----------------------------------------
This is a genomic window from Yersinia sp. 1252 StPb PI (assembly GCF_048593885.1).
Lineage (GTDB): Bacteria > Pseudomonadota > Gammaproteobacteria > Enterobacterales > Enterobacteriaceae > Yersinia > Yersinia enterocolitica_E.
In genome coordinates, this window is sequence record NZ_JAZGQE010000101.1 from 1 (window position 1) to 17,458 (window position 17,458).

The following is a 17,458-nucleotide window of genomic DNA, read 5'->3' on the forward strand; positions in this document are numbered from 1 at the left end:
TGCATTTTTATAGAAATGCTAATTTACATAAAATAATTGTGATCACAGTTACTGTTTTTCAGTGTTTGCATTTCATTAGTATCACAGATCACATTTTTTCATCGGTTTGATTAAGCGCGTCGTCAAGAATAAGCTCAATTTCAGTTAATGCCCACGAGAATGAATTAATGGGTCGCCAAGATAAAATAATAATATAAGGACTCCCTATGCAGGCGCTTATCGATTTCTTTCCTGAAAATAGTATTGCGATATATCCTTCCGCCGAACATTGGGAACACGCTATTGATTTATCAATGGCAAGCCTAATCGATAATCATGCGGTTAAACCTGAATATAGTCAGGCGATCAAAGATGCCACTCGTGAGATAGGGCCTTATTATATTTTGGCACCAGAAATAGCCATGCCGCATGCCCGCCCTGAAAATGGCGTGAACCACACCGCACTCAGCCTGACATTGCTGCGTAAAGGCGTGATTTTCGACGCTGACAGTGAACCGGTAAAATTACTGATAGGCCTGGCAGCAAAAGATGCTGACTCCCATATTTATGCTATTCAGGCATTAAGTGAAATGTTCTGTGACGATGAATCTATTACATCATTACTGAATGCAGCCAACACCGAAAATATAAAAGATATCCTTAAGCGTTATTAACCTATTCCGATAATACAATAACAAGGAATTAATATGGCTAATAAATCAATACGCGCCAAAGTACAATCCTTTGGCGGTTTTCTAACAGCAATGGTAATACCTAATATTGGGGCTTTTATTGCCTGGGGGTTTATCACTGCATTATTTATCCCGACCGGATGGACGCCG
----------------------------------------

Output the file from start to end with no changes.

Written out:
This is a genomic window from Yersinia sp. 1252 StPb PI (assembly GCF_048593885.1).
Lineage (GTDB): Bacteria > Pseudomonadota > Gammaproteobacteria > Enterobacterales > Enterobacteriaceae > Yersinia > Yersinia enterocolitica_E.
In genome coordinates, this window is sequence record NZ_JAZGQE010000101.1 from 1 (window position 1) to 17,458 (window position 17,458).

The following is a 17,458-nucleotide window of genomic DNA, read 5'->3' on the forward strand; positions in this document are numbered from 1 at the left end:
TGCATTTTTATAGAAATGCTAATTTACATAAAATAATTGTGATCACAGTTACTGTTTTTCAGTGTTTGCATTTCATTAGTATCACAGATCACATTTTTTCATCGGTTTGATTAAGCGCGTCGTCAAGAATAAGCTCAATTTCAGTTAATGCCCACGAGAATGAATTAATGGGTCGCCAAGATAAAATAATAATATAAGGACTCCCTATGCAGGCGCTTATCGATTTCTTTCCTGAAAATAGTATTGCGATATATCCTTCCGCCGAACATTGGGAACACGCTATTGATTTATCAATGGCAAGCCTAATCGATAATCATGCGGTTAAACCTGAATATAGTCAGGCGATCAAAGATGCCACTCGTGAGATAGGGCCTTATTATATTTTGGCACCAGAAATAGCCATGCCGCATGCCCGCCCTGAAAATGGCGTGAACCACACCGCACTCAGCCTGACATTGCTGCGTAAAGGCGTGATTTTCGACGCTGACAGTGAACCGGTAAAATTACTGATAGGCCTGGCAGCAAAAGATGCTGACTCCCATATTTATGCTATTCAGGCATTAAGTGAAATGTTCTGTGACGATGAATCTATTACATCATTACTGAATGCAGCCAACACCGAAAATATAAAAGATATCCTTAAGCGTTATTAACCTATTCCGATAATACAATAACAAGGAATTAATATGGCTAATAAATCAATACGCGCCAAAGTACAATCCTTTGGCGGTTTTCTAACAGCAATGGTAATACCTAATATTGGGGCTTTTATTGCCTGGGGGTTTATCACTGCATTATTTATCCCGACCGGATGGACGCCG